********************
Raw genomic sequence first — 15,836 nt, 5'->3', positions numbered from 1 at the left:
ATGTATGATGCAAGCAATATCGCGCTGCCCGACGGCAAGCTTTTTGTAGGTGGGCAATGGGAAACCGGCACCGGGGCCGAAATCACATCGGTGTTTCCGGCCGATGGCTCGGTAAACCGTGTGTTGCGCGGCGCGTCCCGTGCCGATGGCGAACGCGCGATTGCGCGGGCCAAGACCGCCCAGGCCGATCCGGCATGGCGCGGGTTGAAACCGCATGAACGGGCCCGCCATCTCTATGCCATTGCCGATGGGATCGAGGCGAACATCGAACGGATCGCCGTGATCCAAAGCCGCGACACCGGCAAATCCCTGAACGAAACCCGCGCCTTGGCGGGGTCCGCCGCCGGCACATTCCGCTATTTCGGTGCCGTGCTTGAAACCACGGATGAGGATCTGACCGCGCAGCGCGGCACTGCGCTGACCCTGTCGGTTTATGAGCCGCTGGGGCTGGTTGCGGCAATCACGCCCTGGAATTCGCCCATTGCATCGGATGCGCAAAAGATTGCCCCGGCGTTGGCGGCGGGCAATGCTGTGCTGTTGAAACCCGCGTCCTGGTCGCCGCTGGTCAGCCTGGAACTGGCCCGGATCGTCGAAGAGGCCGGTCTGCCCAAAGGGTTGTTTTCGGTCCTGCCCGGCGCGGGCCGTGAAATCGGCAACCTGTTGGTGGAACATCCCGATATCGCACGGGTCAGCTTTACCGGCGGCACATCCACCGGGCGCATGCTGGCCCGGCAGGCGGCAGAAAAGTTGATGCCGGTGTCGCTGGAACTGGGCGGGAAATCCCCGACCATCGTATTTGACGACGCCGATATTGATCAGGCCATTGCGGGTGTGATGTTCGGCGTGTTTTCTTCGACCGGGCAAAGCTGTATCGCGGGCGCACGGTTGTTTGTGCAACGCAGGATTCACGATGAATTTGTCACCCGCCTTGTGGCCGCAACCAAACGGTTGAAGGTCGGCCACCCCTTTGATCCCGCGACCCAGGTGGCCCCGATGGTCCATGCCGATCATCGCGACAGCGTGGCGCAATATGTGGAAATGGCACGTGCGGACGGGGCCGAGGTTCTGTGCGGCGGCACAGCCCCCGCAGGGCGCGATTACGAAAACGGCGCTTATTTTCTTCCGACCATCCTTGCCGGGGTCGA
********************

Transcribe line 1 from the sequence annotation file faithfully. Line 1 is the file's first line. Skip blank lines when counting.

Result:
Raw genomic sequence first — 15,836 nt, 5'->3', positions numbered from 1 at the left: